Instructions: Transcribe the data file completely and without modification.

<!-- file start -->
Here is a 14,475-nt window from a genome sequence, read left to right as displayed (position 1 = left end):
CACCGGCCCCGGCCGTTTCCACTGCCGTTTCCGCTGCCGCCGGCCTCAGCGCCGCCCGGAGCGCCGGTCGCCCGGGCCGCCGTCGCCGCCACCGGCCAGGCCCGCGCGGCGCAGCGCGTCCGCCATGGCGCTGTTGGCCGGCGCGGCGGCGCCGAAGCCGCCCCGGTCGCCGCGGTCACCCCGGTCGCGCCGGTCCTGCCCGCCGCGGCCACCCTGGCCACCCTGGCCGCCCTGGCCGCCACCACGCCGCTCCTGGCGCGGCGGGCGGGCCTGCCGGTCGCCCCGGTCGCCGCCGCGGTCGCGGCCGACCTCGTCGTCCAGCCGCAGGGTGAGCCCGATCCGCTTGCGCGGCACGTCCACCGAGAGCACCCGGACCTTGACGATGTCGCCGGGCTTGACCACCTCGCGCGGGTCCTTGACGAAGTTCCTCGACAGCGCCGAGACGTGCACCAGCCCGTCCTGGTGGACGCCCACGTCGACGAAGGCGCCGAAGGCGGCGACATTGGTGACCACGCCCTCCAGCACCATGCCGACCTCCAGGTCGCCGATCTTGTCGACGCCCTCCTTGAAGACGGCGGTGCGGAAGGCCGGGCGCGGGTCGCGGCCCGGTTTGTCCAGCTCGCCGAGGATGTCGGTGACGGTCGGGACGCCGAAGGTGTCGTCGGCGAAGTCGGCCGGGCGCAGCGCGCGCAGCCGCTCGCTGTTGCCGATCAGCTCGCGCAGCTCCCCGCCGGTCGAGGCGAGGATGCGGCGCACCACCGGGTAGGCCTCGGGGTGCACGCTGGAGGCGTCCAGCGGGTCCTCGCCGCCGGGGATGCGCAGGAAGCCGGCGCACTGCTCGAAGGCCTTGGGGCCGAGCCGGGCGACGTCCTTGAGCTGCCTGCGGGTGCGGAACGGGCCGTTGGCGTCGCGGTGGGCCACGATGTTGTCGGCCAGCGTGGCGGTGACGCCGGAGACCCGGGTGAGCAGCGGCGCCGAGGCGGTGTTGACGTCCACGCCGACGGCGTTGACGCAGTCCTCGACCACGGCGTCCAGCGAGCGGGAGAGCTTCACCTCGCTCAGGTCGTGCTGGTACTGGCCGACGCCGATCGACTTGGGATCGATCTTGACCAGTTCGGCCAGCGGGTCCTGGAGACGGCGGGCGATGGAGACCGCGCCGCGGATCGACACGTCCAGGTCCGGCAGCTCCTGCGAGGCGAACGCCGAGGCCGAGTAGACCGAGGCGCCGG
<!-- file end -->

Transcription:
Here is a 14,475-nt window from a genome sequence, read left to right as displayed (position 1 = left end):
CACCGGCCCCGGCCGTTTCCACTGCCGTTTCCGCTGCCGCCGGCCTCAGCGCCGCCCGGAGCGCCGGTCGCCCGGGCCGCCGTCGCCGCCACCGGCCAGGCCCGCGCGGCGCAGCGCGTCCGCCATGGCGCTGTTGGCCGGCGCGGCGGCGCCGAAGCCGCCCCGGTCGCCGCGGTCACCCCGGTCGCGCCGGTCCTGCCCGCCGCGGCCACCCTGGCCACCCTGGCCGCCCTGGCCGCCACCACGCCGCTCCTGGCGCGGCGGGCGGGCCTGCCGGTCGCCCCGGTCGCCGCCGCGGTCGCGGCCGACCTCGTCGTCCAGCCGCAGGGTGAGCCCGATCCGCTTGCGCGGCACGTCCACCGAGAGCACCCGGACCTTGACGATGTCGCCGGGCTTGACCACCTCGCGCGGGTCCTTGACGAAGTTCCTCGACAGCGCCGAGACGTGCACCAGCCCGTCCTGGTGGACGCCCACGTCGACGAAGGCGCCGAAGGCGGCGACATTGGTGACCACGCCCTCCAGCACCATGCCGACCTCCAGGTCGCCGATCTTGTCGACGCCCTCCTTGAAGACGGCGGTGCGGAAGGCCGGGCGCGGGTCGCGGCCCGGTTTGTCCAGCTCGCCGAGGATGTCGGTGACGGTCGGGACGCCGAAGGTGTCGTCGGCGAAGTCGGCCGGGCGCAGCGCGCGCAGCCGCTCGCTGTTGCCGATCAGCTCGCGCAGCTCCCCGCCGGTCGAGGCGAGGATGCGGCGCACCACCGGGTAGGCCTCGGGGTGCACGCTGGAGGCGTCCAGCGGGTCCTCGCCGCCGGGGATGCGCAGGAAGCCGGCGCACTGCTCGAAGGCCTTGGGGCCGAGCCGGGCGACGTCCTTGAGCTGCCTGCGGGTGCGGAACGGGCCGTTGGCGTCGCGGTGGGCCACGATGTTGTCGGCCAGCGTGGCGGTGACGCCGGAGACCCGGGTGAGCAGCGGCGCCGAGGCGGTGTTGACGTCCACGCCGACGGCGTTGACGCAGTCCTCGACCACGGCGTCCAGCGAGCGGGAGAGCTTCACCTCGCTCAGGTCGTGCTGGTACTGGCCGACGCCGATCGACTTGGGATCGATCTTGACCAGTTCGGCCAGCGGGTCCTGGAGACGGCGGGCGATGGAGACCGCGCCGCGGATCGACACGTCCAGGTCCGGCAGCTCCTGCGAGGCGAACGCCGAGGCCGAGTAGACCGAGGCGCCGG